FRIDAY, Jan. 25, 2008 (HealthDay News) -- When it comes to getting cutting-edge treatments for cancer, teens and young adults might be missing out.
In a study of young oncology patients, researchers found that 38 percent of those under 15 participated in a clinical trial, while just 27 percent of those over 15 were enrolled in a clinical trial. With the overall cancer survival rate lower among teens and young adults than it is among younger children, access to clinical trials appears to be a contributing factor, the researchers noted. In many cases, a clinical trial simply wasn't available for the adolescents, according to the study, which was published in a recent issue of the Journal of Pediatric Hematology/Oncology.
"We've known for several years that older adolescents and young adults don't have the same clinical trial rate as younger patients but didn't know all of the reasons why," explained study author Dr. Peter Shaw, director of the Adolescent and Young Adult Oncology Program at Children's Hospital of Pittsburgh.
"This study showed that the number one cause they're not put into clinical trials was that there aren't clinical trials available for them. Another reason is that many are referred to adult oncologists who may not be as familiar with pediatric disease and its patterns," said Shaw. "And that translates into worse survival rates, because clinical trial enrollment is correlated with better survival when it comes to cancer."
The current study included data from 640 children, adolescents and young adults with cancer who were treated at the Children's Hospital of Pittsburgh between July 2001 and June 2006. Five hundred and one were under 15. Overall, 36 percent were treated in a clinical trial, according to the study.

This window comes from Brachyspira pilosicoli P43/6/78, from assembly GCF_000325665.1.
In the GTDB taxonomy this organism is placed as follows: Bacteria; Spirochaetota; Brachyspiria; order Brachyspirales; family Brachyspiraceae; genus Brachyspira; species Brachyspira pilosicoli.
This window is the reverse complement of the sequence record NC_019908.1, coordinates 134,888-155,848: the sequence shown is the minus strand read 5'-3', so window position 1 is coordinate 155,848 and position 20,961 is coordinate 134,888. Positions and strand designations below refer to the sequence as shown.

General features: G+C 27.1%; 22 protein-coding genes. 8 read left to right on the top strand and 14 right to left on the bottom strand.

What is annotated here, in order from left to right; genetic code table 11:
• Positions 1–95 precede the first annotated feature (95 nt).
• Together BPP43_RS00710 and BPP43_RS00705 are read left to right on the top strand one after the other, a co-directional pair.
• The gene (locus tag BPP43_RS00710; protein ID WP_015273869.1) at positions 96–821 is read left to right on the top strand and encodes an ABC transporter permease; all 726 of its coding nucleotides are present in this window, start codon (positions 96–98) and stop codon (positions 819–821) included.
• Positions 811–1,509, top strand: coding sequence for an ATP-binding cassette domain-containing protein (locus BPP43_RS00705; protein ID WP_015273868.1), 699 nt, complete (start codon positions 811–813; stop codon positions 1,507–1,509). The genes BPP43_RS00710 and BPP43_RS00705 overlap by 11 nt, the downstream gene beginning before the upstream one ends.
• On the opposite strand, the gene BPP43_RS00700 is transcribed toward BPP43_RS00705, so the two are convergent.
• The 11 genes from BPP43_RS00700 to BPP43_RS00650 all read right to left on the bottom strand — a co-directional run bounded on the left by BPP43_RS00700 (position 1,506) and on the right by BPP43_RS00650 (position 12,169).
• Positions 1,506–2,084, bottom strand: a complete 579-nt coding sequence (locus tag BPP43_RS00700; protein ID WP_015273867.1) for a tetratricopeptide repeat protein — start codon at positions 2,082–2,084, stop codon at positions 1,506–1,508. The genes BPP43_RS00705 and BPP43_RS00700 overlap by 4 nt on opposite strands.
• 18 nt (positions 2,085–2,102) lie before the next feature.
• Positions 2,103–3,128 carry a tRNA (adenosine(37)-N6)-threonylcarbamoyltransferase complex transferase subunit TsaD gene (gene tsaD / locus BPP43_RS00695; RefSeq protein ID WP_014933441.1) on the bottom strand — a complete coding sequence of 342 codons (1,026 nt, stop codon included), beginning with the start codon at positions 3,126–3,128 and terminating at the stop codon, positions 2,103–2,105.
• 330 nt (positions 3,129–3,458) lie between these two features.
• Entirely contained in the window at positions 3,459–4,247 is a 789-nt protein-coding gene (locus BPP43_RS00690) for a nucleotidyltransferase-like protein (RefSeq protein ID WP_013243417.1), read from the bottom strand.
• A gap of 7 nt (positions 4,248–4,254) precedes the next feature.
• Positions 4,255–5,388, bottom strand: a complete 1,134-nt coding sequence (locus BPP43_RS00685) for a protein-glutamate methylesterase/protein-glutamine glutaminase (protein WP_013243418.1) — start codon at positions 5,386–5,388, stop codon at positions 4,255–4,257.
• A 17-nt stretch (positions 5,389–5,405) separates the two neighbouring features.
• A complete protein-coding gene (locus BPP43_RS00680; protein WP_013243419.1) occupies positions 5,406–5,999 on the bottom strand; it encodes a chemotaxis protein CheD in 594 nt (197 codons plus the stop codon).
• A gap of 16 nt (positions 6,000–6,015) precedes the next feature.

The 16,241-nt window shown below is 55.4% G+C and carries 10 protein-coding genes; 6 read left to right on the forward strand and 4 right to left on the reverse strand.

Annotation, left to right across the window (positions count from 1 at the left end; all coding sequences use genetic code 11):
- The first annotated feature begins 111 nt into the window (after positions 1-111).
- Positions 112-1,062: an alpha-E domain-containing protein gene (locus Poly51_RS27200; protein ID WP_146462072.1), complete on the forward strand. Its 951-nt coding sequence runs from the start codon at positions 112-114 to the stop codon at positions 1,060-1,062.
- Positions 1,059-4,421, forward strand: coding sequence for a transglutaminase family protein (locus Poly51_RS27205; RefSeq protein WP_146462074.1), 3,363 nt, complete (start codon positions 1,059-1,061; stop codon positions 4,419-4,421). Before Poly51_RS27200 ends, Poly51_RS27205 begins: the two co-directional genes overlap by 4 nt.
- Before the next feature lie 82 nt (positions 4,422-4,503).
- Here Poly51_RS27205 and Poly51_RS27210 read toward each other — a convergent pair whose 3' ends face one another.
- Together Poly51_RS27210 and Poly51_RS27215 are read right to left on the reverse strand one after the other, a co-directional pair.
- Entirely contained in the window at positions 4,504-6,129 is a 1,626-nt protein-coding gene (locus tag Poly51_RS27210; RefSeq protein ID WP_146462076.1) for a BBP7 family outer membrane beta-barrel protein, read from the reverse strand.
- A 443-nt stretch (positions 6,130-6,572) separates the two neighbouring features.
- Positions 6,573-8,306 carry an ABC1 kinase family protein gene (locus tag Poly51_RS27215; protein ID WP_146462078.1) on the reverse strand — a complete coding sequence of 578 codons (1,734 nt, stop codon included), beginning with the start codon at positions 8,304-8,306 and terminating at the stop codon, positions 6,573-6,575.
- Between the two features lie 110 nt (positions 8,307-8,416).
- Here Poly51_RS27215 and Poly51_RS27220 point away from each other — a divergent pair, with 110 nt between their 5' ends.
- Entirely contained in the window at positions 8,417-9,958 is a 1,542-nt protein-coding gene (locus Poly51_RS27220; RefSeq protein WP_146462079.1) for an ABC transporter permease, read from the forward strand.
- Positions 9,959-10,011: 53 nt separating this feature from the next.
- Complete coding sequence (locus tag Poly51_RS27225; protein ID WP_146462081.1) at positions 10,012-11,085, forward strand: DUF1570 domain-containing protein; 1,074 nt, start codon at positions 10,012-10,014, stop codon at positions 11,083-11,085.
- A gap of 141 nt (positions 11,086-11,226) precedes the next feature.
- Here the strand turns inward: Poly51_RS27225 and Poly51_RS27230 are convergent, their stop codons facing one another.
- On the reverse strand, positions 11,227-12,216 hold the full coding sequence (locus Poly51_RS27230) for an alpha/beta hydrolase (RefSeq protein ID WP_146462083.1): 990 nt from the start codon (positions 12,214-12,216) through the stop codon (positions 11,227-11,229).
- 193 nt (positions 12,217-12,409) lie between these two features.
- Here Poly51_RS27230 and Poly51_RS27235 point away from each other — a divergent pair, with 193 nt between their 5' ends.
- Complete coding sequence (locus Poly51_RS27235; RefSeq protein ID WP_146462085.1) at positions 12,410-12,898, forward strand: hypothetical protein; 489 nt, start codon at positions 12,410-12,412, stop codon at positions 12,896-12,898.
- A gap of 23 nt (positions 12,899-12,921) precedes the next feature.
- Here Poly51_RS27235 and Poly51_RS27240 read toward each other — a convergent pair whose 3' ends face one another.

In the older age group, 57 percent weren't enrolled in a clinical trial because none were available. In children under 15, that number was 41 percent.
"Now that we realize that there's such a deficit, we have to make hard decisions about which clinical trials to run. Funding has been cut and that impacts how the Children's Oncology Group operates. Less protocols can be open," said Shaw.
"This is a historical problem. Some of the diseases span an 18-year range and have never been the domain of either pediatrics or adult oncology," said Dr. Richard Gorlick, division chief of pediatric hematology/oncology at The Children's Hospital at Montefiore in New York City.
"There's not necessarily a fixed dividing line when you think of pediatric or medical [adult] oncology," said Gorlick. "There's been a blurring of the age boundary, and adolescents and young adults should be treated by a provider who has the most expertise in their particular cancer area. The rare adolescent who has colon cancer would probably be better suited to being treated by a medical oncologist. But an adolescent with sarcoma, lymphoma or leukemia may do better with a pediatric oncologist. It all depends on the diagnosis."
Ideally, Shaw said that adolescents and young adults diagnosed with cancer will see both a pediatric and a medical oncologist to make sure they're getting the best treatment possible. Or, even better, he said, is to find an adolescent and young adult cancer treatment program.
To gain a better understanding of the risks and benefits of clinical trials in cancer treatment, visit the Teens Living with Cancer.